The new Medicare Part D Out-Of-Pocket cap will have unintended consequences. Here’s how to approach them

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The new Medicare Part D Out-Of-Pocket cap will have unintended consequences.  Here’s how to approach them

Promulgated in August 2022, the Inflation Reduction Act capped annual payouts for Medicare Part D beneficiaries at $2,000. When the cap comes into force in 2025, it will be a significant benefit for a estimated at 1.4 million beneficiaries per year whose annual Medicare Part D disbursements exceed the $2,000 threshold. But politics can have unintended consequences that need to be considered.

Assuming 20% ​​coinsurance, the cap means that a $10,000 drug and a $100,000 drug will have the same direct cost to Medicare Part D beneficiaries, who will then have less incentive to use cheaper drugs. . It will also increase manufacturers’ incentives to raise the introductory prices of their drugs. Proposals to eliminate cost sharing altogether would further reduce the incentive to withhold drugs prices. This is in addition to the incentives to have higher drug introductory prices in response to inflation caps.

Changes to Cost Sharing Arrangements

Currently, the Medicare Part D program requires beneficiaries to pay up to 25% of the cost of a drug until the beneficiary reaches the catastrophic coverage phase, which is when out-of-pocket expenses exceeds $7,050. After that, beneficiaries must pay a 5% coinsurance for the drugs they need. In addition to lowering the threshold needed to reach the catastrophic coverage phase, the Inflation Reduction Act eliminates the requirement to continue paying a coinsurance percentage once the beneficiary reaches it. This is important because beneficiaries who are required to pay co-insurance generally pay a percentage of list drug pricewhich is generally higher than the net prices negotiated by Medicare Part D prescription drug plans. Coinsurance requirements, especially for high-cost specialty drugs, may be one reason why about one-third of Medicare beneficiaries with serious illnesses report problems getting the medications they need.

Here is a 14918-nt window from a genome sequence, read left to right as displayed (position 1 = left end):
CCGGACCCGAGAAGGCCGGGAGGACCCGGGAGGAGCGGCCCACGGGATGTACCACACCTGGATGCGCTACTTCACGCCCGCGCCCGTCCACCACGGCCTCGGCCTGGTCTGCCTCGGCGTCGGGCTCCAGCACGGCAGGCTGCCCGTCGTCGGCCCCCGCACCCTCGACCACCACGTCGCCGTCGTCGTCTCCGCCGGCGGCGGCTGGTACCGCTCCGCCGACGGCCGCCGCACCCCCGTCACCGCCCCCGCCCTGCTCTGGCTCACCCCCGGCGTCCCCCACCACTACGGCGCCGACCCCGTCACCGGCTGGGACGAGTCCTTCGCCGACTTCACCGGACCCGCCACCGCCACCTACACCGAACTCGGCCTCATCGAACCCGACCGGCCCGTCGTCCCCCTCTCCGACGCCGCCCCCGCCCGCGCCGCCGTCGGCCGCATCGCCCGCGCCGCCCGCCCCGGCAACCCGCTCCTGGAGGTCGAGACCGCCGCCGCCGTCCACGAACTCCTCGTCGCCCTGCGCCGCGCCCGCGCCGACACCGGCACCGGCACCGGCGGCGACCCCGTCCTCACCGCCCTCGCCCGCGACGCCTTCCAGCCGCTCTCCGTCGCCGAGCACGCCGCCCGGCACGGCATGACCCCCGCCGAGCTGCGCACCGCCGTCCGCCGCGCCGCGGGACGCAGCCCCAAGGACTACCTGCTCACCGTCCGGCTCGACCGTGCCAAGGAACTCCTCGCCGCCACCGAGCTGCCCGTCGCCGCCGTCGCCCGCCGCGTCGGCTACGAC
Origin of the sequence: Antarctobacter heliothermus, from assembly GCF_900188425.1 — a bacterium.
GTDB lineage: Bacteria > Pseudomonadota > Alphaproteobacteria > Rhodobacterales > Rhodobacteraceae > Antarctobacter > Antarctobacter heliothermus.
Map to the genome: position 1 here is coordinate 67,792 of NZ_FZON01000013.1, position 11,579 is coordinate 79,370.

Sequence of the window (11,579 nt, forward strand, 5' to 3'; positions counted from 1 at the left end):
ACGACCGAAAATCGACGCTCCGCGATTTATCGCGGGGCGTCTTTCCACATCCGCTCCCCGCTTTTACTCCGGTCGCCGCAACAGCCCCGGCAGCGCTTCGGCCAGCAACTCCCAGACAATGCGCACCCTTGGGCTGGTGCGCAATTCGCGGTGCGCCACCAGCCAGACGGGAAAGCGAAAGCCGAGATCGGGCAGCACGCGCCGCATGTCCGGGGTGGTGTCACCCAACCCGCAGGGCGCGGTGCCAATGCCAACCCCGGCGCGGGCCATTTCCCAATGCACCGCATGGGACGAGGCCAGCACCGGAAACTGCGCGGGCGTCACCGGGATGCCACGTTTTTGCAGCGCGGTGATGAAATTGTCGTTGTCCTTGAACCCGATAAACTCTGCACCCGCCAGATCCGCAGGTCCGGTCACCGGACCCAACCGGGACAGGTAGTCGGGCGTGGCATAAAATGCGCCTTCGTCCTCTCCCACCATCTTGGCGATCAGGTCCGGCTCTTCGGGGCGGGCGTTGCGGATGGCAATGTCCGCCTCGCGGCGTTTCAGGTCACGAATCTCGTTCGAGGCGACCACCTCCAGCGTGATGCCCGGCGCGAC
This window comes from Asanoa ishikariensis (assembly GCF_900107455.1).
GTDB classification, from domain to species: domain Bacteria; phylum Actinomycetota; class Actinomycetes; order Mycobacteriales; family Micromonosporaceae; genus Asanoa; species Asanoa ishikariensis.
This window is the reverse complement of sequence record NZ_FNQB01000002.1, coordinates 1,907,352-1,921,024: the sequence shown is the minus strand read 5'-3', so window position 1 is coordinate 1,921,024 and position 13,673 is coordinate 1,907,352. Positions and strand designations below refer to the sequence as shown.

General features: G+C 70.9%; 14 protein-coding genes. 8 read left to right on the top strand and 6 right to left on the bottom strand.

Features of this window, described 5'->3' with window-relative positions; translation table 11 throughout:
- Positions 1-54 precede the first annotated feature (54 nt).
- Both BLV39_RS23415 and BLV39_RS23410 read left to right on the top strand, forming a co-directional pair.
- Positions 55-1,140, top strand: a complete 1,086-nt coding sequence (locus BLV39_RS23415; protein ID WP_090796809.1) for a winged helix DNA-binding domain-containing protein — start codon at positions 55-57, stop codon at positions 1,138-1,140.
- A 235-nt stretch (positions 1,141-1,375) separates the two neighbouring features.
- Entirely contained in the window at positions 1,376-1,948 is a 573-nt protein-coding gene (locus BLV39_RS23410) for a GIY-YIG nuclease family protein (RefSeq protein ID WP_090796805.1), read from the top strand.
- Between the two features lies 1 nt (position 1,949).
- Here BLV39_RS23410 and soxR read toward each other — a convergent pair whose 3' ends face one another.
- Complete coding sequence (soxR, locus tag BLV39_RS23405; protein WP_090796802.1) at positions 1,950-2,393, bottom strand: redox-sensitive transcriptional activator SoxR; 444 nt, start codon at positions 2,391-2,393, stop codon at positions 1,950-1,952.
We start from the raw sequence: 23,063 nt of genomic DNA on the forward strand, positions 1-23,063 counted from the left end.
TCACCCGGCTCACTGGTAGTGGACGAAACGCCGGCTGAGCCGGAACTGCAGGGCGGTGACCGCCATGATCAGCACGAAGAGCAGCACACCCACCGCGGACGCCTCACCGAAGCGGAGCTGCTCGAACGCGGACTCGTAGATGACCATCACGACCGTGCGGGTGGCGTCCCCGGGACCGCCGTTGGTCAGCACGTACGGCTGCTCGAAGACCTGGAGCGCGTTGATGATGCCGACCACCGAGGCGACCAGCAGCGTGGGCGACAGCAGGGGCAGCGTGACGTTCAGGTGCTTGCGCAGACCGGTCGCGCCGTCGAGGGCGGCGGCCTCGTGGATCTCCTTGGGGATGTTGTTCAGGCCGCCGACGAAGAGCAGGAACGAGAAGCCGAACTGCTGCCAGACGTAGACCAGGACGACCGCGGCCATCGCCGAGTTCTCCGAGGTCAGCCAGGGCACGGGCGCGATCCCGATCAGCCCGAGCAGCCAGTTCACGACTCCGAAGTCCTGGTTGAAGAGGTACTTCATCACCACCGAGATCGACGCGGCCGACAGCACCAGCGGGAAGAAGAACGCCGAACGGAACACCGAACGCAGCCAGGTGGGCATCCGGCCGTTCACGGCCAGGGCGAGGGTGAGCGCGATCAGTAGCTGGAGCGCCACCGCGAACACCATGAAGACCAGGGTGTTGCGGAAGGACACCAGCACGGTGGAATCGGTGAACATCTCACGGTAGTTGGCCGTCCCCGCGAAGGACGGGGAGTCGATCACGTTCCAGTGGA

Benefits for patients

Beneficiaries with the highest prescription drug costs may have multiple comorbidities and require varied drug regimen. Generally, they use one or more very expensive drugs. Chronic diseases such as cancer, rheumatoid arthritis and multiple sclerosis are often treated with specialty drugs whose disbursement could exceed the ceiling set by the beneficiary first filling. For example, the drug Xtandi, which treats advanced prostate cancer, costs around $13,000 per month treatment. With a 20% coinsurance, Medicare beneficiaries would reach the $2,000 out-of-pocket cap in the first month.

For patients taking multiple drugs or expensive drugs, the benefits of the new law are not limited to cost savings – it has been well established that reducing drug expenditure helps improve treatment adherence, which in turn is associated with better health outcomes. By improving affordability, the Reducing Inflation Act’s out-of-pocket cap will increase access to pharmaceutical treatments and help improve outcomes for Medicare Part D beneficiaries, helping to reduce disparities. Of those who reach the cap, the annual savings disbursed were estimated at $1,301 for fee-for-service beneficiaries and $1,363 for Medicare Advantage beneficiaries, with greater savings expected for disabled beneficiaries and black beneficiaries. Despite these savings for patients, an out-of-pocket cap raises concerns about removing demand controls.

skin in game

Once beneficiaries reach the $2,000 threshold, any incentive to use lower cost drugs is minimized. The Medicare Part D program already spends an excess of $3 billion per year on brand name drugs that have cheaper generics available. One of the challenges of the new policy is how to ensure Medicare Part D beneficiaries maintain “skin in play” under the new rules while ensuring drug affordability. This is of particular concern for expensive specialty drugs, which represent more than 20% of Part D expenses.

Unintended consequences